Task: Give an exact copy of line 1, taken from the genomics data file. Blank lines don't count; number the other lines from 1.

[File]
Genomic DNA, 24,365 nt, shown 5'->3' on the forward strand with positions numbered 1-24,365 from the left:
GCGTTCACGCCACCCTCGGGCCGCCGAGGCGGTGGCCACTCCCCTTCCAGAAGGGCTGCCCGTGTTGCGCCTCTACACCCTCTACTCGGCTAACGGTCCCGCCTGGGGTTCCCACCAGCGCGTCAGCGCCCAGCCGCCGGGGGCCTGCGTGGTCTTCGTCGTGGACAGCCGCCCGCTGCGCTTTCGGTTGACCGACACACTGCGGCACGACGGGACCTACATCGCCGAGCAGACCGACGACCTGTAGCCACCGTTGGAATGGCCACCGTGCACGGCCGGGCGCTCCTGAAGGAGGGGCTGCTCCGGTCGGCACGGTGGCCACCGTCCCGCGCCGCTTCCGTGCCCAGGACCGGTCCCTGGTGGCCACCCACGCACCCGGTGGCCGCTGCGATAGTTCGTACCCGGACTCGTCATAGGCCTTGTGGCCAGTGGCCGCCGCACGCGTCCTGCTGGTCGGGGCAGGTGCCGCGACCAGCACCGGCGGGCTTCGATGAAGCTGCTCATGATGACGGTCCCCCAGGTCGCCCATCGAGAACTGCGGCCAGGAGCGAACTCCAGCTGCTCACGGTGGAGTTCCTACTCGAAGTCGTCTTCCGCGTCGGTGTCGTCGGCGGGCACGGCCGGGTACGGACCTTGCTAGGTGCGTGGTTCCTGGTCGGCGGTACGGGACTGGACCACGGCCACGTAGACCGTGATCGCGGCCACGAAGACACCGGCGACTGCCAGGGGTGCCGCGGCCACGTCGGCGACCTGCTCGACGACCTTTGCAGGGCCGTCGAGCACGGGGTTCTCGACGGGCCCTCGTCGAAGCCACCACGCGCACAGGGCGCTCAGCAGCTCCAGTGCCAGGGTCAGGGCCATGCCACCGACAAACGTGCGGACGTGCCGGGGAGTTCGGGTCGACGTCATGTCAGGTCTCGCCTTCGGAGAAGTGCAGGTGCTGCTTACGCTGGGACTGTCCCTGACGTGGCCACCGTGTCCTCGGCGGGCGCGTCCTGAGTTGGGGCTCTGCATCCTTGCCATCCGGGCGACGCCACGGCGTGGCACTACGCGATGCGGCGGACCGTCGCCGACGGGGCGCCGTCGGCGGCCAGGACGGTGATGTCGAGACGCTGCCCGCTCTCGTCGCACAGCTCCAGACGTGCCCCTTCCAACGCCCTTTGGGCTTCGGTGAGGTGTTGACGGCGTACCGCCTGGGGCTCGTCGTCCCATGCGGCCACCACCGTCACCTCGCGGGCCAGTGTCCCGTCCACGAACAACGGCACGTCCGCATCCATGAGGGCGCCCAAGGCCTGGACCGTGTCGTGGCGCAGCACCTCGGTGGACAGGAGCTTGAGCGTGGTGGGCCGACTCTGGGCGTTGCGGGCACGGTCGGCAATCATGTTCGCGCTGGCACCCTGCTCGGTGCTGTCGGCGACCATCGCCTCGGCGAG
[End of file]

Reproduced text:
Genomic DNA, 24,365 nt, shown 5'->3' on the forward strand with positions numbered 1-24,365 from the left: